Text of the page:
Colleges & Universities

Senseless Acts of Violence
4:47 pm
Tue April 16, 2013

Remembering the Virginia Tech Tragedy

Credit Photo Credit: Virginia Tech

A remembrance ceremony on the grounds of Capitol Square  marked the 6th anniversary of the Virginia Tech shootings. 

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Washington & Lee University School of Law
3:38 pm
Mon April 15, 2013

Tax Clinic: Making Peace with the IRS

Michelle Drumbl and law student Jessica Unger discuss a client's issue.

  Many Virginians are heaving a sigh of relief after getting tax returns done and in the mail, but for some the challenge of paying taxes as just begun. 

They’re the ones who get notices from the IRS.  At the very least, that’s an annoyance, and for some it’s a nightmare, but free help could be a phone call away.

Every state has at least one federally-funded office to help people having trouble with the Internal Revenue Service.  In Virginia there are two: the Community Tax Law Project in Richmond and the Tax Clinic at Washington and Lee’s School of Law. 

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Creating a Culture of Compassion
10:46 am
Mon April 15, 2013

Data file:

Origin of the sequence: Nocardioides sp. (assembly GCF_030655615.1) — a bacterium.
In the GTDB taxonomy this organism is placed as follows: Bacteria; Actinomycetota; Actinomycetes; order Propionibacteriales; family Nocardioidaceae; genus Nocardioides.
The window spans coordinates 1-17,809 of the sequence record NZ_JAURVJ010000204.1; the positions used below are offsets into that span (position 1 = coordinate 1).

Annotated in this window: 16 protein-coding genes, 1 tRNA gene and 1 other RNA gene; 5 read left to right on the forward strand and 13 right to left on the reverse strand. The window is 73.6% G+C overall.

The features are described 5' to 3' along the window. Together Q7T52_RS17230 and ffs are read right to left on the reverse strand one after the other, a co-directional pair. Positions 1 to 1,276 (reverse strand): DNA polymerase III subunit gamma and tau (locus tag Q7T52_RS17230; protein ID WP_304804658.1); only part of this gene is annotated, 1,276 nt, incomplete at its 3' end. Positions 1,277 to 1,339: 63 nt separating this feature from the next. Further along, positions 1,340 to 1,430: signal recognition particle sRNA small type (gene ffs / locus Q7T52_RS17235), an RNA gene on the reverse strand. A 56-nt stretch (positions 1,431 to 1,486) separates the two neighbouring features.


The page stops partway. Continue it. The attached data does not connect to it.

Actively Caring for People

Credit www.ac4p.org

It has been six years since the tragic shooting at Virginia Tech, when the words, “We are all Hokies” echoed around the world. Recent events suggest these horrific acts show no sign of abating. 

But the Director of the Center for Applied Behavior Systems at Virginia Tech believes there may be a solution to this trend of tragedy, which seems to have society in its grip. 

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VPAP's Most-Clicked Stories
2:21 pm
Tue April 9, 2013

VaNews for 04.09.13

Internet reports of an emergency lockdown at The College of William and Mary went national recently - but it never happened...and suspects are in custody in a string of arsons on Virginia’s eastern shore.

Newspaper stories about both made the most-clicked list for the past week at Virginia Public Access Project’s VaNews link. Fred Echols reports.

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Robot Reinformcement
10:35 am
Thu March 28, 2013

Cyber Teachers

Credit Virginia State University

Most educators agree that kids learn best when teachers tailor their approach, working one-on-one with students, but it’s too expensive for every child to have his or her own teacher. 

Now, however, a Virginia psychologist is hoping to create a computer that can teach individualized lessons, adjusting speed and content based on a student’s face.  

Could we create talking, thinking robots to work in our classrooms – providing individualized instruction?  Could a computer be taught to tell when a student is losing focus or getting confused?

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